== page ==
A Shocking, Musical Exposé of the College Hookup Culture
From seemingly innocent “hellos” to outright explicit booty calls, today’s hookup culture is a far cry from the courting culture of our generations past.
This is perhaps most true on college campuses, where newfound freedom and innumerable hormones–fueled by copious amounts of alcohol and other recreational drugs–combine to form a millennial Sodom and Gomorrah, or so non-millennials will tell you.
But all myths and misconceptions aside, one of the most unpleasant aspects of how young people flirt today is the facelessness of it all. While social media and texting may keep us connected 24/7, they also provide us with a faceless way to shamelessly distance ourselves from reality, a virtual Get Out of Jail Free card that allows us to say things to people in a message that we would never say in real life.
One female student at Vanderbilt University wasn’t just going to sit around and do nothing about the nasty messages that certain fraternity brothers were sending her, however, so she repurposed them into something much more powerful.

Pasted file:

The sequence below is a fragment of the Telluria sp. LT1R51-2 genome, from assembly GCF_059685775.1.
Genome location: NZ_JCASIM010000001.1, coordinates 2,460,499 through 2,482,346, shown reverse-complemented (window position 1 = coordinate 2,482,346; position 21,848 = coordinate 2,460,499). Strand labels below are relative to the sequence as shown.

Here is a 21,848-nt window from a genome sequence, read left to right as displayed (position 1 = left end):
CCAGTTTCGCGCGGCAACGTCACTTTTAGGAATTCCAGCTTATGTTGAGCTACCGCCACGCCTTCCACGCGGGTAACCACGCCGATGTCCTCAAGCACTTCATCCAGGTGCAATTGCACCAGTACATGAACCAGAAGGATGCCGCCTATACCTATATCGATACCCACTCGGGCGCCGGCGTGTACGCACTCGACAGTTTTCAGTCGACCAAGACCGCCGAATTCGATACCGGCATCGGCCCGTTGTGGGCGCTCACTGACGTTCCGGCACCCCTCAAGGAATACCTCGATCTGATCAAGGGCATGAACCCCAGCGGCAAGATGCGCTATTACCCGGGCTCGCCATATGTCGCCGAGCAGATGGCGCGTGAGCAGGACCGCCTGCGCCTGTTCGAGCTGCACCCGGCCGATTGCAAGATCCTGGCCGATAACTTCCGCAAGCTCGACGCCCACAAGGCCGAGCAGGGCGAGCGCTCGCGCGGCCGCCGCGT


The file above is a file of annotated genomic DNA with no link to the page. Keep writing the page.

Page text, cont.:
If We Could Only See the Frat Boys’ Faces Now…
Urban Dictionary defines sexting as “v: the act of text messaging someone in the hopes of having a sexual encounter with them later; initially casual, transitioning into highly suggestive and even sexually explicit.”
A 2014 survey from Statistic Brain showed that 59% of adults ages 20–26 have sent a sext, and 64% have received one, and new studies are showing that millennials are having more casual sex than their Generation X counterparts.
Turning the Tables
So what to do with sexts, especially the unwarranted ones? For one student at Vanderbilt University, these dirty texts were exactly the material she needed to write a song. You heard right: she turned grossly explicit frat boy messages into an epic musical act, complete with several key changes.
Uploaded to YouTube on January 20, the song “Texts From A Beta” already garnered over 70,000 views in less than 24 hours. In the description, the singer clarifies that “All of the lyrics herein are real, word for word consensual texts sent to a young woman by frat guys.”
Hear it for yourself, but you’ve been warned, this song is NSFW.